Geography 400 Blog
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Geography, History, Economics, World
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How did Pakistan get it's name?

How did Pakistan get it's name? | Geography 400 Blog | Scoop.it

It is very uncommon for a nation with so many different ethnic groups to be so divided. The dividing factor in this case is Islam, pulling together people from different homelands. I think the most amazing part about this article is that Pakistanis allowed their country to be named by Western students from Cambridge. I believe that a name with deeper historical roots tied to their Islamic faith would have been more appropriate. Either way, this relatively new nation with its booming new capital of Islamabad is much more united than nations, such as those in sub-Saharan Africa, with this many ethnic groups.


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Matthew Richmond's curator insight, November 9, 2015 3:03 PM

Re-scooped from Professor Dixon, primarily for how ridiculous it is. Most of us figured there was some decent reason (like the neighboring 'Stan's) for why  and how Pakistan got its name. Nope, there really wasn't any good reason to name it Pakistan, it is an acronym. One that makes absolutely no sense whatsoever.

Adam Deneault's curator insight, December 14, 2015 6:47 PM
Until reading this, I thought this was another country that had a "stan" name just like the rest. I never knew that Pakistan received it's makeshift name my a bunch Cambridge University students. It is composed of lands taken from homelands: Punjab, Afghania,, Kashmir, Iran , Sindh, Tukharistan, Afghanistan, and balochistaN.
Alexis Rickey's curator insight, March 30, 9:20 PM
Pakistan is probably the most interesting "Stan" country this is. "Stan" is short for land, and the beginning of whatever comes before it usually means that those or the people from that country. Some examples being: Afghanistan, which means, "land of the Afghans and Turkmenistan, which means, "land of the Turkmen". Yet what does Pakistan mean? Pakistan is young nation with many people form it. A group of students at Cambridge University studied this country, and came up with the conclusion that Pakistan is an acronym which names the major population groups within the nation. 
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History of the India-Pakistan Border

History of the India-Pakistan Border | Geography 400 Blog | Scoop.it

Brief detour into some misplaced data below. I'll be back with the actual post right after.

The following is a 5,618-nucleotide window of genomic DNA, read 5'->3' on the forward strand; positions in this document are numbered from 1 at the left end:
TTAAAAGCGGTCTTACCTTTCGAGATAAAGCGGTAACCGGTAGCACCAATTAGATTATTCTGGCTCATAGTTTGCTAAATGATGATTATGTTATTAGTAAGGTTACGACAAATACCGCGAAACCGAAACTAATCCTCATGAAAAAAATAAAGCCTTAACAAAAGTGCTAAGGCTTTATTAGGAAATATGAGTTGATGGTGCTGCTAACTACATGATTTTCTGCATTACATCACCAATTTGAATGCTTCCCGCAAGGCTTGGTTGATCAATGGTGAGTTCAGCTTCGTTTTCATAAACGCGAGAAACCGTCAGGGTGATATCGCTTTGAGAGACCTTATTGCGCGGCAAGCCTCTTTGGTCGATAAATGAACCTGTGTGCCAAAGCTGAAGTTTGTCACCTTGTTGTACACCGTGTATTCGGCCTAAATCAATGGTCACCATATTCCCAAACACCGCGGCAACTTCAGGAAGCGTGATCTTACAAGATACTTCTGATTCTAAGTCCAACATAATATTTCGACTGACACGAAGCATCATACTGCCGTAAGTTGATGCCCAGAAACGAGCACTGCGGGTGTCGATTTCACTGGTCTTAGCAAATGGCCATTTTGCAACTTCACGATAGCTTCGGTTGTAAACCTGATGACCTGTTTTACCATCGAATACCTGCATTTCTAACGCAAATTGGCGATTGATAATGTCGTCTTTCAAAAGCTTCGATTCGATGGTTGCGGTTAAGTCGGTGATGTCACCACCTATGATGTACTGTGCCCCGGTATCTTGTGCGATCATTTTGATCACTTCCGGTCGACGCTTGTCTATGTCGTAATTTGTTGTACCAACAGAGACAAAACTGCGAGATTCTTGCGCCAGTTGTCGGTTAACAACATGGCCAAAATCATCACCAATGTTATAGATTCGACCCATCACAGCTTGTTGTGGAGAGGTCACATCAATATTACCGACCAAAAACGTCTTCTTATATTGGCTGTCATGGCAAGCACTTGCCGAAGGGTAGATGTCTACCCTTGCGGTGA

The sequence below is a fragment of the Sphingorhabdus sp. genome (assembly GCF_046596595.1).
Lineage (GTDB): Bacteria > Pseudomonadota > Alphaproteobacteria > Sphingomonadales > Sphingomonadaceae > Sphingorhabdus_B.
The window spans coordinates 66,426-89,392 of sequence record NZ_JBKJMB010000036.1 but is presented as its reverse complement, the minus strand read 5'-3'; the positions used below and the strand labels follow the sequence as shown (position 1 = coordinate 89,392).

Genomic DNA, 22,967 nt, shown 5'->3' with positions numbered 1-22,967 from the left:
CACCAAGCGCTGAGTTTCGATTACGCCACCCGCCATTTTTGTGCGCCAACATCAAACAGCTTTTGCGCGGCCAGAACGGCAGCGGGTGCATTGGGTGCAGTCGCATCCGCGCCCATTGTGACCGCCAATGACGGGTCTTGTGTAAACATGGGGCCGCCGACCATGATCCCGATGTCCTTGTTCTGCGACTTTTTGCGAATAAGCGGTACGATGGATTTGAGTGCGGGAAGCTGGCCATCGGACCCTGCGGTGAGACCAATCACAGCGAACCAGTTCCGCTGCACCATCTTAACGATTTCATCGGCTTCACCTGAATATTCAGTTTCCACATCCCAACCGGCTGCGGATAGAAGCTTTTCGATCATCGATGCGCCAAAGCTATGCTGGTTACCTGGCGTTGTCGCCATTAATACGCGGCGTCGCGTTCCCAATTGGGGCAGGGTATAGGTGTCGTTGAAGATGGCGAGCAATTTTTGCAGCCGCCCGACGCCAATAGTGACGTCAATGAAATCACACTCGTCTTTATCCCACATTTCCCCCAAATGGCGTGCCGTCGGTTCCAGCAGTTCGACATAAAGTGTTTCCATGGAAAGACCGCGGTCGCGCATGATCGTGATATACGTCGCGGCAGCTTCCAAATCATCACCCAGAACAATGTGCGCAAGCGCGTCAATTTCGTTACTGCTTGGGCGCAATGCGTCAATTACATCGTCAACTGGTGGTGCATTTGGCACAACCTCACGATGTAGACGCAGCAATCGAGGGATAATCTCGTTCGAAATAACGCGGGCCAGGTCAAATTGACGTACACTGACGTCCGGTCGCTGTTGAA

India-Pakistani conflicts have deep rooted causes that go as far back as colonialism. British India was a largely Hindu nation, but also had a large minority Muslim population. Following the decolonization of the colony, different leaders held different ideals on how the nation should be controlled. Many Hindu leaders called for an Indian state for Hindus only. As a result, the former British colony fragmented into several nations. While India was formed, so were the Islamic nations of Pakistan and Bangladesh. Hostile neighbors always result in border wars and this is just another example of this. As people with different cultural and religious ideologies clash, it is impossible to tell how gruesome the outcome. In fact, I recently read that in 1947 after decolonization, as many as 1 million were killed in clashes between Hindus and Muslims.


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Meagan Harpin's curator insight, October 15, 2013 9:07 PM

This article chonicles the history of the conflict between India and Pakistan, focusing on the disputed Kashmir region. The violence over the border is spurred by religion and political issues. But with India increasingly becoming bigger in a global scale what does that mean for this conflict with Pakistani? 

Al Picozzi's curator insight, November 12, 2013 7:41 PM

Colonialism rears its ugly head again, this time not in Africa but in India/Pakistan..but with the same result.  Borders drawn arbitrarily did not work in Africa, nor did it work in India.  It just casues the people there to try and work out and fix problems that the former colonial rulers casued.  They tried here to do it so that there was a land for the Muslim population to have a nation on the subcontinent and not subject to Hindu majority rule.  However Britain never looked at what would happen with a area that had a Hindu leader with a Muslim population.  He wanted to be independant, but the Muslim population wanted to go to Pakistan, so he went to India for help...sound confusing..it is..much like the Northern Ireland/UK/Republic of Ireland debate..there is no easy answer and it looks like we have to try to fix colonialism's problems again.